Baseball brings Automated Umps to Triple-A

Just a bit over a week ago it was announced by MLB officials that the trial of the automated strike zone in the Atlantic League (via partnership with MLB) that has been used since 2019 is going to end and work it’s up to the minors.

With the success of the automated umpires in the Atlantic League. In which the Atlantic League became the first professional league to let an automated system call its balls and strikes in their 2019 All-Star game and the second half of the season. It has finally reached its way into the minor league system. With teams such as the Albuquerque Isotopes, Charlotte Knights, El Paso Chihuahuas, Las Vegas Aviators, Oklahoma City Dodgers, Reno Aces, Round Rock Express, Sacramento River Cats, Salt Lake Bees, Sugar Land Skeeters and Tacoma Rainiers all posted hiring notices seeking seasonal employees to operate the Automated balls and strikes (ABS) system.

The big news out of this is that we will see the ABS system in the highest level of the minors this isn’t the only level that will be seeing the use of the ABS system. As a select amount of Spring Training facilities in Florida will be seeing use of this system, as well as Low-A southwest region and maybe even non-MLB games and stadiums.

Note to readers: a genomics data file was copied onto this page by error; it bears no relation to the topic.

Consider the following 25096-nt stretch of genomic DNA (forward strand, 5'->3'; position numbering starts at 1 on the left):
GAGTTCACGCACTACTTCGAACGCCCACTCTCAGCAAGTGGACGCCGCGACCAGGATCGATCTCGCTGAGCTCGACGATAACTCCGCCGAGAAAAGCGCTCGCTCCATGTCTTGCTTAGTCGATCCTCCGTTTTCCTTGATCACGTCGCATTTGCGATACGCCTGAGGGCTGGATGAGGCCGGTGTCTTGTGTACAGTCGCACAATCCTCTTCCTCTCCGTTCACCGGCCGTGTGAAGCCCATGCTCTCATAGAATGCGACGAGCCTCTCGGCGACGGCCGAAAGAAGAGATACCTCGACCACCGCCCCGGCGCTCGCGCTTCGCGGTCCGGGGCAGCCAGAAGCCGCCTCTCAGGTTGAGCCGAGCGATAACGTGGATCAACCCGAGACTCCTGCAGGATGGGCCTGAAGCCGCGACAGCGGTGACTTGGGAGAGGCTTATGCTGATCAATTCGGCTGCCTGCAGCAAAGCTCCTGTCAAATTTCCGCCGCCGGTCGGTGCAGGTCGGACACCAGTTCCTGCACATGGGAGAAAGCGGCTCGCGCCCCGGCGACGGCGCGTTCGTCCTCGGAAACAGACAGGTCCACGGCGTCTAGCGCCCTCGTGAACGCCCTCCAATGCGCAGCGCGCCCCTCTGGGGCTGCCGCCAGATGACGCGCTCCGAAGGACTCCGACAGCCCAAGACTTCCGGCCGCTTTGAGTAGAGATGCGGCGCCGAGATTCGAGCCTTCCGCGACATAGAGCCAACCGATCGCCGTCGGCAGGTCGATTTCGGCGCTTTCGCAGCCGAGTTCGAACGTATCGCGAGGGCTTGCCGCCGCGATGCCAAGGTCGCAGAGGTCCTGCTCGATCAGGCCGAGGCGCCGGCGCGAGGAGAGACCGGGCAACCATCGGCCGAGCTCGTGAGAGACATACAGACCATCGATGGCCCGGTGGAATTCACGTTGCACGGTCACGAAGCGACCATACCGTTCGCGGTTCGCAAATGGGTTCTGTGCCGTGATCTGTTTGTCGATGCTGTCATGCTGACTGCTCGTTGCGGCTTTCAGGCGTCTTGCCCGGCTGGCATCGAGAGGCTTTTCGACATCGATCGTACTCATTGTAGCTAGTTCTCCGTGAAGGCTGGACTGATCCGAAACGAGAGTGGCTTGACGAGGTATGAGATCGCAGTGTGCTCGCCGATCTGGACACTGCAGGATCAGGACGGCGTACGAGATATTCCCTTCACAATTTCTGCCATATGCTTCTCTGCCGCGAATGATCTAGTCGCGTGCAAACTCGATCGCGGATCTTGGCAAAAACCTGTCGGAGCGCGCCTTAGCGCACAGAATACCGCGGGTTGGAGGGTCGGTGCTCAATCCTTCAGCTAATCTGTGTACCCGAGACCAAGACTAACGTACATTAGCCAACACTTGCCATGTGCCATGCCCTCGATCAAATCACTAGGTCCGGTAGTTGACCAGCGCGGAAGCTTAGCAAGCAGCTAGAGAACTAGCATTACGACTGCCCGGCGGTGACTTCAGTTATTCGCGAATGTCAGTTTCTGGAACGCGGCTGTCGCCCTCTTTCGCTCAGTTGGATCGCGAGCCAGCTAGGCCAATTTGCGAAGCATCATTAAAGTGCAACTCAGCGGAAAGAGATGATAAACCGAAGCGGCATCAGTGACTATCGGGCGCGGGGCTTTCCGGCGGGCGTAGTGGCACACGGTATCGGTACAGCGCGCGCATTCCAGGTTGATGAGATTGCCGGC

While it is an automated system it doesn’t fully replace the home plate umpire that we are all used to. It just takes away the human error on balls and strikes. Any borderline pitches that we the viewers can see on television and know right away is a ball of strike but to the human umpire making that decision can be tough and they make the wrong call. Which happens about 10 times a game.

The goal of the ABS software is to try and eliminate this by reading the pitch and its trajectory and using the strike zone that is displayed on nationally televised games that we’re all accustomed to and when the pitch crosses the plate, the home plate umpire will know the call right away.

While I think this could potentially be a good step for the game of baseball, I think it will take away a valuable part of the game and one that I don’t hear very many people talking about which is a catcher ability to frame a pitch or “steal a strike” if you will. With Brewers backstop Omar Narváez in which throughout the 2021 season Narváez saved 10 runs from opposing teams from his framing and had a strike rate of just under of 49.2 percent (per baseball savant).

I think that with the implantation of the ABS system will be beneficial to the league overall, I think that it will eventually eliminate a key part of the game for catchers and render the ones that make most of their money off their framing abilities will struggle for a bit as they will no longer be able to be valued as highly as they should because of the fact they are not able to “steal strikes” anymore.

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Andrew Fox

Andrew Fox

WIU sports broadcasting student. Sports connoisseur. Avid baseball fan.